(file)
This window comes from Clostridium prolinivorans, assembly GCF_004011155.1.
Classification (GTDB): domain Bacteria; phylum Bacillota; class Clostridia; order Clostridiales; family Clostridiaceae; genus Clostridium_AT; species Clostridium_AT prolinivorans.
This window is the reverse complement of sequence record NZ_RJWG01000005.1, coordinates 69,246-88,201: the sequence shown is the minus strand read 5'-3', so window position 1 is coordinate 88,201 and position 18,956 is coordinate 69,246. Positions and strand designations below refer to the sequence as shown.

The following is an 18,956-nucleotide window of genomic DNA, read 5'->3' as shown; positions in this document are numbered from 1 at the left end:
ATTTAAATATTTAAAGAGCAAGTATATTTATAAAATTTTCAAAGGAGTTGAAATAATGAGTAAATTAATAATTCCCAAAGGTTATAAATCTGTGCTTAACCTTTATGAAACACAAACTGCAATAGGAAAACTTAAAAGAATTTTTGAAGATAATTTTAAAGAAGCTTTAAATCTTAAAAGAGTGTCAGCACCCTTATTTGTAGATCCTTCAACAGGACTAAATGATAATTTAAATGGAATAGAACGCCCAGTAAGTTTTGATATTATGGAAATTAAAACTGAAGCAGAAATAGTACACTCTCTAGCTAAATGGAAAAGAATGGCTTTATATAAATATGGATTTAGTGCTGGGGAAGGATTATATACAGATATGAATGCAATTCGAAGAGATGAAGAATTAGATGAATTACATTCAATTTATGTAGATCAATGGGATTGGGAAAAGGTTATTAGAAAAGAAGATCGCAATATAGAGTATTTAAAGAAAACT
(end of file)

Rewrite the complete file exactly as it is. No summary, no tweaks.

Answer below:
This window comes from Clostridium prolinivorans, assembly GCF_004011155.1.
Classification (GTDB): domain Bacteria; phylum Bacillota; class Clostridia; order Clostridiales; family Clostridiaceae; genus Clostridium_AT; species Clostridium_AT prolinivorans.
This window is the reverse complement of sequence record NZ_RJWG01000005.1, coordinates 69,246-88,201: the sequence shown is the minus strand read 5'-3', so window position 1 is coordinate 88,201 and position 18,956 is coordinate 69,246. Positions and strand designations below refer to the sequence as shown.

The following is an 18,956-nucleotide window of genomic DNA, read 5'->3' as shown; positions in this document are numbered from 1 at the left end:
ATTTAAATATTTAAAGAGCAAGTATATTTATAAAATTTTCAAAGGAGTTGAAATAATGAGTAAATTAATAATTCCCAAAGGTTATAAATCTGTGCTTAACCTTTATGAAACACAAACTGCAATAGGAAAACTTAAAAGAATTTTTGAAGATAATTTTAAAGAAGCTTTAAATCTTAAAAGAGTGTCAGCACCCTTATTTGTAGATCCTTCAACAGGACTAAATGATAATTTAAATGGAATAGAACGCCCAGTAAGTTTTGATATTATGGAAATTAAAACTGAAGCAGAAATAGTACACTCTCTAGCTAAATGGAAAAGAATGGCTTTATATAAATATGGATTTAGTGCTGGGGAAGGATTATATACAGATATGAATGCAATTCGAAGAGATGAAGAATTAGATGAATTACATTCAATTTATGTAGATCAATGGGATTGGGAAAAGGTTATTAGAAAAGAAGATCGCAATATAGAGTATTTAAAGAAAACT